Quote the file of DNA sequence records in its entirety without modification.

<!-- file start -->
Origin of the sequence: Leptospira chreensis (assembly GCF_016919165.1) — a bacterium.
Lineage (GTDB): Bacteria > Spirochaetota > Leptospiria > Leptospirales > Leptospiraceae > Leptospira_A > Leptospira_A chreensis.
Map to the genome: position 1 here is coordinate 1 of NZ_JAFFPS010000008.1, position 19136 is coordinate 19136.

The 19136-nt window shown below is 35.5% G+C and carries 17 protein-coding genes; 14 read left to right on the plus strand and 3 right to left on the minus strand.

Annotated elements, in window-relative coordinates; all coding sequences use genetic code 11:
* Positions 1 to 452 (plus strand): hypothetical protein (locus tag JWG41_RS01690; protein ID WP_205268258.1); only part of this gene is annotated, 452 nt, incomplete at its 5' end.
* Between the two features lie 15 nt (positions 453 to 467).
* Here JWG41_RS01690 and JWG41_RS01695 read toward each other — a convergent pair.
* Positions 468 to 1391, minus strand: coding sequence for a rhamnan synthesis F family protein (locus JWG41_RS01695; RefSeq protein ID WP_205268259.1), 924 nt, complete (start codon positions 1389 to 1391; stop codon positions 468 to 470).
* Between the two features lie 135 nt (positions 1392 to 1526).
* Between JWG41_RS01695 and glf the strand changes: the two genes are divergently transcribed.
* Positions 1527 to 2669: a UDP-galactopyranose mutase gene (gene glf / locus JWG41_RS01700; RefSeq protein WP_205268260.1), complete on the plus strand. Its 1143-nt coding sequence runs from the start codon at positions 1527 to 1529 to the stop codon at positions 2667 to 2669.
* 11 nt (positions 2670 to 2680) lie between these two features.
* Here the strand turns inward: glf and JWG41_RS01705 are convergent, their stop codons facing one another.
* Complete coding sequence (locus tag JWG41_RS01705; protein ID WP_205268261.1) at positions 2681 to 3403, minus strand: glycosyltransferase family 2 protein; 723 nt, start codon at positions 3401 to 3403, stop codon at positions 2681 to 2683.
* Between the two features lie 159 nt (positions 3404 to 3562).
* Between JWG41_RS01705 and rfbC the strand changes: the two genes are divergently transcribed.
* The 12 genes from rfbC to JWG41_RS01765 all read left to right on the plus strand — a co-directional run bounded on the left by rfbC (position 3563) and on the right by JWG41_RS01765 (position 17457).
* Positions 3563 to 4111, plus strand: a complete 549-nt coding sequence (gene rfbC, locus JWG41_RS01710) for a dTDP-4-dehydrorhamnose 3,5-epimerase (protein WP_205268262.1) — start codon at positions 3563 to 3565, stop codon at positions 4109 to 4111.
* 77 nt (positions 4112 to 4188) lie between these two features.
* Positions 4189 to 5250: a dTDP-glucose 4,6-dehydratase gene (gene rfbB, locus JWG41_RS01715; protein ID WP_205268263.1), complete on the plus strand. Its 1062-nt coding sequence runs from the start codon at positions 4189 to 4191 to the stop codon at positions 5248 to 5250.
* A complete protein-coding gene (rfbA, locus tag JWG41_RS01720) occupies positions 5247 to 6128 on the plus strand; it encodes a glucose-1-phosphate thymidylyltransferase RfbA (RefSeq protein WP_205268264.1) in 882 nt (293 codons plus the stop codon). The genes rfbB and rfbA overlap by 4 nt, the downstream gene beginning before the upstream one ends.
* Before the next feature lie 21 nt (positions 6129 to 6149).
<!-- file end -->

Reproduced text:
Origin of the sequence: Leptospira chreensis (assembly GCF_016919165.1) — a bacterium.
Lineage (GTDB): Bacteria > Spirochaetota > Leptospiria > Leptospirales > Leptospiraceae > Leptospira_A > Leptospira_A chreensis.
Map to the genome: position 1 here is coordinate 1 of NZ_JAFFPS010000008.1, position 19136 is coordinate 19136.

The 19136-nt window shown below is 35.5% G+C and carries 17 protein-coding genes; 14 read left to right on the plus strand and 3 right to left on the minus strand.

Annotated elements, in window-relative coordinates; all coding sequences use genetic code 11:
* Positions 1 to 452 (plus strand): hypothetical protein (locus tag JWG41_RS01690; protein ID WP_205268258.1); only part of this gene is annotated, 452 nt, incomplete at its 5' end.
* Between the two features lie 15 nt (positions 453 to 467).
* Here JWG41_RS01690 and JWG41_RS01695 read toward each other — a convergent pair.
* Positions 468 to 1391, minus strand: coding sequence for a rhamnan synthesis F family protein (locus JWG41_RS01695; RefSeq protein ID WP_205268259.1), 924 nt, complete (start codon positions 1389 to 1391; stop codon positions 468 to 470).
* Between the two features lie 135 nt (positions 1392 to 1526).
* Between JWG41_RS01695 and glf the strand changes: the two genes are divergently transcribed.
* Positions 1527 to 2669: a UDP-galactopyranose mutase gene (gene glf / locus JWG41_RS01700; RefSeq protein WP_205268260.1), complete on the plus strand. Its 1143-nt coding sequence runs from the start codon at positions 1527 to 1529 to the stop codon at positions 2667 to 2669.
* 11 nt (positions 2670 to 2680) lie between these two features.
* Here the strand turns inward: glf and JWG41_RS01705 are convergent, their stop codons facing one another.
* Complete coding sequence (locus tag JWG41_RS01705; protein ID WP_205268261.1) at positions 2681 to 3403, minus strand: glycosyltransferase family 2 protein; 723 nt, start codon at positions 3401 to 3403, stop codon at positions 2681 to 2683.
* Between the two features lie 159 nt (positions 3404 to 3562).
* Between JWG41_RS01705 and rfbC the strand changes: the two genes are divergently transcribed.
* The 12 genes from rfbC to JWG41_RS01765 all read left to right on the plus strand — a co-directional run bounded on the left by rfbC (position 3563) and on the right by JWG41_RS01765 (position 17457).
* Positions 3563 to 4111, plus strand: a complete 549-nt coding sequence (gene rfbC, locus JWG41_RS01710) for a dTDP-4-dehydrorhamnose 3,5-epimerase (protein WP_205268262.1) — start codon at positions 3563 to 3565, stop codon at positions 4109 to 4111.
* 77 nt (positions 4112 to 4188) lie between these two features.
* Positions 4189 to 5250: a dTDP-glucose 4,6-dehydratase gene (gene rfbB, locus JWG41_RS01715; protein ID WP_205268263.1), complete on the plus strand. Its 1062-nt coding sequence runs from the start codon at positions 4189 to 4191 to the stop codon at positions 5248 to 5250.
* A complete protein-coding gene (rfbA, locus tag JWG41_RS01720) occupies positions 5247 to 6128 on the plus strand; it encodes a glucose-1-phosphate thymidylyltransferase RfbA (RefSeq protein WP_205268264.1) in 882 nt (293 codons plus the stop codon). The genes rfbB and rfbA overlap by 4 nt, the downstream gene beginning before the upstream one ends.
* Before the next feature lie 21 nt (positions 6129 to 6149).